Today, PSCU – the nation’s premier payments credit union service organization (CUSO) – published the November edition of the PSCU Payments Index, the goal of which is to provide information and insights to help financial institutions make informed, strategic decisions on the road ahead.
With the holiday shopping season upon us, fears of a recession are top of mind as the U.S. economy continues to face high, albeit softening, inflation. In our November 2022 edition of the PSCU Payments Index, we present the first installment of our three-part Deep Dive on holiday spending as the season kicked off with the second Amazon Prime Day of the year in October.
In October, consumer purchasing growth for debit remained in the mid-single digits, as it has for most of the year, while credit card growth rates continued to outpace debit cards. Yet credit card growth began to show signs of softening, with October posting the lowest growth rates of 2022. Holiday spending appears to be off to a slow start, with fewer purchases in clothing and sporting goods showing shifts in consumer spending.
In the Labor Department’s Nov. 10 update, the Consumer Price Index (CPI) was up 0.4% for the month of October, bringing the 12-month rate of inflation to 7.7%. Increases in energy and food were largely offset by decreases in used vehicles, medical care, apparel and airline fares. The Federal Reserve increased interest rates by 0.75% for the fourth straight month on Nov. 2, with Chair Jerome Powell signaling additional increases to come when the Fed next meets over Dec. 13-14. Meanwhile, the Bureau of Labor Statistics (BLS) reported in its October 2022 jobs report that 261,000 jobs were added for the month – fewer than September (315,000 jobs) and the revised August data (292,000) – as the unemployment rate increased to 3.7% in October.
Even Thanksgiving dinner is expected to be more expensive this year, with costs predicted to be at least 13.5% higher for U.S. consumers compared to 2021 prices. USDA data shows that wholesale prices for 8- to 16-pound turkeys are up 28% compared to October 2021, with a regional shortage of turkeys over 20 pounds driven by a summer outbreak of bird flu expected to drive prices even higher.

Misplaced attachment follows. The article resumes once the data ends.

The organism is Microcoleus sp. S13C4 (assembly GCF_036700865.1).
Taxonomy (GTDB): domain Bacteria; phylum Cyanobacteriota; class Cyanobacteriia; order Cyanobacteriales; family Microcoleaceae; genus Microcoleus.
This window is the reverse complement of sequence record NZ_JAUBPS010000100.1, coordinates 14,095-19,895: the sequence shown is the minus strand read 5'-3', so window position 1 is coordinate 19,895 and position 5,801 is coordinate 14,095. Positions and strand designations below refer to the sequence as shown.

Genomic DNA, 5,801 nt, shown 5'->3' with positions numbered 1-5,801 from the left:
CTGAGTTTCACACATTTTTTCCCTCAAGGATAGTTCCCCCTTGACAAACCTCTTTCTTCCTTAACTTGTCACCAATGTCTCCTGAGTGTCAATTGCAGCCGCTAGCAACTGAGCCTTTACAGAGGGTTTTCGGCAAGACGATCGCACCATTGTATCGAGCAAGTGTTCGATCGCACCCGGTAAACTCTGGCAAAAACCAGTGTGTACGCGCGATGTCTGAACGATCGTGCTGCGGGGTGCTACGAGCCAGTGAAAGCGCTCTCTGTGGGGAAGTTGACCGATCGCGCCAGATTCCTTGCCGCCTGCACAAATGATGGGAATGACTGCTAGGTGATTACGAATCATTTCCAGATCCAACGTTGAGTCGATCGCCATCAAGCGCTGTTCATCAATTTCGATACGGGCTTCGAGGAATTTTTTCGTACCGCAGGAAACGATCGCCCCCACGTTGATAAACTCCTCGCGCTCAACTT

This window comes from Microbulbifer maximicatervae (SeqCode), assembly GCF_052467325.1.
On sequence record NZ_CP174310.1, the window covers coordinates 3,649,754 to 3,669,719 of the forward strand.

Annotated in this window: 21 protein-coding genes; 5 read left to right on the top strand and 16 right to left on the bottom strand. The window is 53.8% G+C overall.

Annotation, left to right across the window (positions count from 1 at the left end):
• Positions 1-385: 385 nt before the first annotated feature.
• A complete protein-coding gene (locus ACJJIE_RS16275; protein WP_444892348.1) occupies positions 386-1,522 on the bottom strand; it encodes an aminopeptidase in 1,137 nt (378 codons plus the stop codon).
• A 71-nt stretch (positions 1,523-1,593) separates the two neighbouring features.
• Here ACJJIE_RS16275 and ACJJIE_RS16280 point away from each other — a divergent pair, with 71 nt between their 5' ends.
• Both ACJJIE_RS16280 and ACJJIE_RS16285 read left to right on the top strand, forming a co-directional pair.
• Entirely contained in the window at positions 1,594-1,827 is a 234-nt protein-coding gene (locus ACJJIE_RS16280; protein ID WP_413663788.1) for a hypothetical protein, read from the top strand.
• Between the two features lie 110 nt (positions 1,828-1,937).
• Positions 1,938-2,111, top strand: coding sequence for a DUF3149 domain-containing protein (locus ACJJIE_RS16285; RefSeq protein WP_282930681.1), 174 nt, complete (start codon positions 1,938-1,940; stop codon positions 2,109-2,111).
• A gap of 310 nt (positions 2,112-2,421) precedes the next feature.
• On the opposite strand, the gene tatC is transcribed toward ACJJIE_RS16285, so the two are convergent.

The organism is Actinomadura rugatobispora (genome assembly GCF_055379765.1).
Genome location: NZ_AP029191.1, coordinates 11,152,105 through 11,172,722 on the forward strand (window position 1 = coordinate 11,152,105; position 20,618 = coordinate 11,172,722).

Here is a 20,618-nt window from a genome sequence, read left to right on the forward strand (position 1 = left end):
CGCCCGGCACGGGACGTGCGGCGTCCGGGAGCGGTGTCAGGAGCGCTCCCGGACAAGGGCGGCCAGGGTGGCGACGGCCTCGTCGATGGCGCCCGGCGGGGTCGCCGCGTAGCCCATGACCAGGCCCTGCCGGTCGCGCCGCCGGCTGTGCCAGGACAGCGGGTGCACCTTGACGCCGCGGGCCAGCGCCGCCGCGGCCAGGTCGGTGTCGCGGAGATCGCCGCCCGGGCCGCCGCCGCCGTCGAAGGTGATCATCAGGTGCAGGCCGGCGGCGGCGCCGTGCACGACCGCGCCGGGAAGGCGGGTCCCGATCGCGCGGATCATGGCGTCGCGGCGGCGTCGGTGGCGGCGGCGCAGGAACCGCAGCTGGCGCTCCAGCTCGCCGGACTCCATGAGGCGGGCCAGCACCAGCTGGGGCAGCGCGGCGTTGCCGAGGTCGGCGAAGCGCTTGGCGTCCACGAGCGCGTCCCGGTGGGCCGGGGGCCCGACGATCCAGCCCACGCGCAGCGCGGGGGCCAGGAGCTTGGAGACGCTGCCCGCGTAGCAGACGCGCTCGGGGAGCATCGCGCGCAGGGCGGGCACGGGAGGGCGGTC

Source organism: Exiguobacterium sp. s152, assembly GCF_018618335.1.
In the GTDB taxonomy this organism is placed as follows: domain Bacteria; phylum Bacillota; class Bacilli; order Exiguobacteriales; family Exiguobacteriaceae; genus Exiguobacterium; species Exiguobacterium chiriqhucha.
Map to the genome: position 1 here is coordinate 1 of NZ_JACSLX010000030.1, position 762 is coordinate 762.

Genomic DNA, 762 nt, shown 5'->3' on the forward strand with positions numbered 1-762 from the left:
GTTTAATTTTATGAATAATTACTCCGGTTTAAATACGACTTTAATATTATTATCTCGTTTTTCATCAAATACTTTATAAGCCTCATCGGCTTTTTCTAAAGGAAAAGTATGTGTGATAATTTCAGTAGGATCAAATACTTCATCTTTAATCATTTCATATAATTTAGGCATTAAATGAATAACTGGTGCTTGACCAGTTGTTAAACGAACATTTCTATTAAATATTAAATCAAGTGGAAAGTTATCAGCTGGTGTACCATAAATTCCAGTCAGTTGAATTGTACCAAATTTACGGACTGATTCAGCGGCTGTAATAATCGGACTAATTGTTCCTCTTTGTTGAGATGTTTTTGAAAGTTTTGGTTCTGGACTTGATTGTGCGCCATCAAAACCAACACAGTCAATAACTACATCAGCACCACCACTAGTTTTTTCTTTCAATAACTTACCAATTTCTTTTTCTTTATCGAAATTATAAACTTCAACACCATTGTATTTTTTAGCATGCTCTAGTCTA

“In some good news, despite economic concerns, consumers are looking forward to the holidays; however, many have ‘tightened their belts.’ Accenture’s U.S. holiday shopping research reveals that just over one-third (35%) of all consumers said they will try to stick to a holiday budget, and 45% are shopping at different times this year in search of the lowest prices. The research also highlighted that almost two-thirds are planning to spend the same or less than last year – with a third of those planning to spend more indicating they are involuntarily doing so due to inflation. In response to this expectation, we are seeing an uptick in promotions and discounting from retailers as they work to earn their share of consumer spend. Holiday success for retailers will likely come from four key areas: enticing in-store experiences, meeting consumer demands for virtual goods and services, effectively processing returns in the face of ongoing supply chain and delivery partner challenges, and attracting and retaining additional workers for the busy holiday shopping season,” said Casey Merolla, Managing Director, Accenture.
A sampling of key takeaways from the November report includes:
- Consumer spending on payment cards remained strong in October. Credit card results have slightly softened as the year progressed, while debit card growth remained lower than credit cards, which has been consistent throughout 2022. For October, credit purchases were up 10% and debit purchases were up 5% year over year. Year to date through October, credit purchases were up 17% and debit purchases were up 6%. Inflationary pressures continue to contribute to growth in purchases, outpacing growth in transactions. For October, growth in overall transactions was up 8% for credit and 3% for debit.
- The Consumer Price Index (CPI-U) decreased on an annual basis to 7.7% in October, influenced by higher prices in Energy and Food and lower prices in Used Vehicles, Medical Care, Apparel and Airline Fares. The Fed meets next on Dec. 13-14, with a fifth straight interest rate increase almost certain, although anticipated to be less than the recent 0.75% bumps.
- In this month’s Deep Dive, holiday spending appears to be off to a slow start, with fewer purchases in clothing and sporting goods showing shifts in consumer spending. Growth in purchases for the overall Goods sector was up 4.1% for credit and 2.9% for debit year over year in October. Amazon, which held its second Prime Day sale of the year on Oct. 11-12, posted stronger growth numbers than other featured retailers with credit purchases up 15.7% and debit purchases up 10.1%.
- The October average credit card balance per active account was $2,826, up 6.4% (or $171) year over year. Credit card balances surpassed the September 2020 results of $2,787 for the second time since the decline in card balances that began in early 2020. The credit card delinquency rate for October was 1.79%, 14 basis points lower than pre-pandemic October 2019 levels.
The full report is available for download here or can be shared as a PDF upon request. Additionally, feel free to subscribe here to receive updates when the PSCU Payments Index is published each month.